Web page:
• What is the likelihood of financial and economic resources not being available once the GEF assistance ends (consider potential resources can be from multiple sources, such as the public and private sectors, income generating activities, and other funding that will be adequate financial resources for sustaining project’s outcomes)?

Socio-economic risks to sustainability:

  • Are there any social or political risks that may jeopardize sustainability of project outcomes? What is the risk that the level of stakeholder ownership (including ownership by governments and other key stakeholders) will be insufficient to allow for the project outcomes/benefits to be sustained? Do the various key stakeholders see that it is in their interest that the project benefits continue to flow? Is there sufficient public / stakeholder awareness in support of the long term objectives of the project? Are lessons learned being documented by the Project Team on a continual basis and shared/ transferred to appropriate parties who could learn from the project and potentially replicate and/or scale it in the future?

Institutional Framework and Governance risks to sustainability:

  • Do the legal frameworks, policies, governance structures and processes pose risks that may jeopardize sustenance of project benefits? While assessing this parameter, also consider if the required systems/ mechanisms for accountability, transparency, and technical knowledge transfer are in place.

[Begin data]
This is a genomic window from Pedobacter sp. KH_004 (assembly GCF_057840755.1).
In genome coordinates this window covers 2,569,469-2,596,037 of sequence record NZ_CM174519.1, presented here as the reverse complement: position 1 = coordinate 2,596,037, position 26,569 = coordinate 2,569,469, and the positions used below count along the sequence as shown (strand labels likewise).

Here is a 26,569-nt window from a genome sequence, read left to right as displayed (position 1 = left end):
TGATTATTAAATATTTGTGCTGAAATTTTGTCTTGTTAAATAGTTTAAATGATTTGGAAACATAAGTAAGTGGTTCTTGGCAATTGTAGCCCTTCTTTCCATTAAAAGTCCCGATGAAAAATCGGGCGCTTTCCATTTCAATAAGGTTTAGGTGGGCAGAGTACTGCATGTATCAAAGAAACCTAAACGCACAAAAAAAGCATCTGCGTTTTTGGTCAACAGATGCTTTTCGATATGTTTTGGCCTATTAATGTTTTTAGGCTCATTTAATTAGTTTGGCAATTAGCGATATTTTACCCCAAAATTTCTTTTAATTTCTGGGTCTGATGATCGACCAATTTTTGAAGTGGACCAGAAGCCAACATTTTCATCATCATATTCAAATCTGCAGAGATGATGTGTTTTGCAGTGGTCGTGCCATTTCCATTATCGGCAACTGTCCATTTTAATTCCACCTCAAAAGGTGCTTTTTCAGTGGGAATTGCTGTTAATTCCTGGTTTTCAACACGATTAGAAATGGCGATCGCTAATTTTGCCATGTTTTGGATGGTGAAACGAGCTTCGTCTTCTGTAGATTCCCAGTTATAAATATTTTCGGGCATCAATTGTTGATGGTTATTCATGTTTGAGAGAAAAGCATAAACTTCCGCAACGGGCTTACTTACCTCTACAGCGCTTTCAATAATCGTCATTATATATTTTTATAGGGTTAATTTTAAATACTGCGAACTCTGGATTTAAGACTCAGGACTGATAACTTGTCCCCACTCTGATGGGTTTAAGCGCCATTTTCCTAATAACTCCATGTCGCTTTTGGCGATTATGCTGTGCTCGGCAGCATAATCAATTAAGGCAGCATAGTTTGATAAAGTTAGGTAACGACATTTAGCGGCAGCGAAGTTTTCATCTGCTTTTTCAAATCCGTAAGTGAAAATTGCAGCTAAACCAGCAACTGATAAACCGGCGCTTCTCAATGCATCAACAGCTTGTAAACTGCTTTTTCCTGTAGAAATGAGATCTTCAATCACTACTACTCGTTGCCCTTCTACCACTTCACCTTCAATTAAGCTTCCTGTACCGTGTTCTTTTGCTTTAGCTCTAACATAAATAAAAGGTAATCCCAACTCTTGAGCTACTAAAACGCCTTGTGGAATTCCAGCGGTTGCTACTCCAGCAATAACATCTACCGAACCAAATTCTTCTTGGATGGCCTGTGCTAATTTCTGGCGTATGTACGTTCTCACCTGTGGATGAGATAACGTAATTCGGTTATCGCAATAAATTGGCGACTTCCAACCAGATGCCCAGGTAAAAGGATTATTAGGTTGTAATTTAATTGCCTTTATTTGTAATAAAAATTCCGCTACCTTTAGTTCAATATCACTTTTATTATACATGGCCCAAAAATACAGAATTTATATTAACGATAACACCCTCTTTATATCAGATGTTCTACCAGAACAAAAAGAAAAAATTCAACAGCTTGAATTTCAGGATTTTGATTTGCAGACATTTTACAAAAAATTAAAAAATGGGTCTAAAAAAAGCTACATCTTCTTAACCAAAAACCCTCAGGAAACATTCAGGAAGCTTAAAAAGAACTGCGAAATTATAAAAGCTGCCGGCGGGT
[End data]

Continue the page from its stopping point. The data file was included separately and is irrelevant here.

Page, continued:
Environmental risks to sustainability:

  • Are there any environmental risks that may jeopardize sustenance of project outcomes?

Expected Deliverables and Time Schedule:


MTR Inception Report

MTR team clarifies objectives and methods of Midterm Review

No later than 2 weeks before the MTR mission: 22-03-2018

MTR team submits to the Commissioning Unit and project management


Initial Findings

End of MTR mission: 07-04-2018

MTR Team presents to project management and the Commissioning Unit


Draft Final Report

Full report (using guidelines on content outlined in Annex B) with annexes

Within 3 weeks of the MTR mission:16-04-2018

Sent to the Commissioning Unit, reviewed by RTA, Project Coordinating Unit, GEF OFP


Final Report*

Revised report with audit trail detailing how all received comments have (and have not) been addressed in the final MTR report

Within 1 week of receiving UNDP comments on draft: 22-04-2018

Sent to the Commissioning Unit


  • Excellent communication skills;
  • Demonstrable analytical skills;

Project evaluation/review experiences within United Nations system will be considered an asset


Required Skills and Experience

Academic Qualification:


  • A Master’s degree in Environmental Science, Chemicals, Industrial chemistry, or other closely related field


Years of Experience:


  • Recent experience with result-based management evaluation methodologies
  • Work experience in relevant technical areas for at least 10 years including recent experience with result-based management evaluation methodologies;
  • Experience applying SMART indicators and reconstructing or validating baseline scenarios;
  • Competence in adaptive management, as applied to one of the five GEF Thematic Areas, i.e. Persistent Organic Pollutants ;
  • Experience working with the GEF or GEF-evaluations;
  • Experience working in Pakistan or West Asia;
  • Demonstrated understanding of issues related to gender and Persistent Organic Pollutants; experience in gender sensitive evaluation and analysis.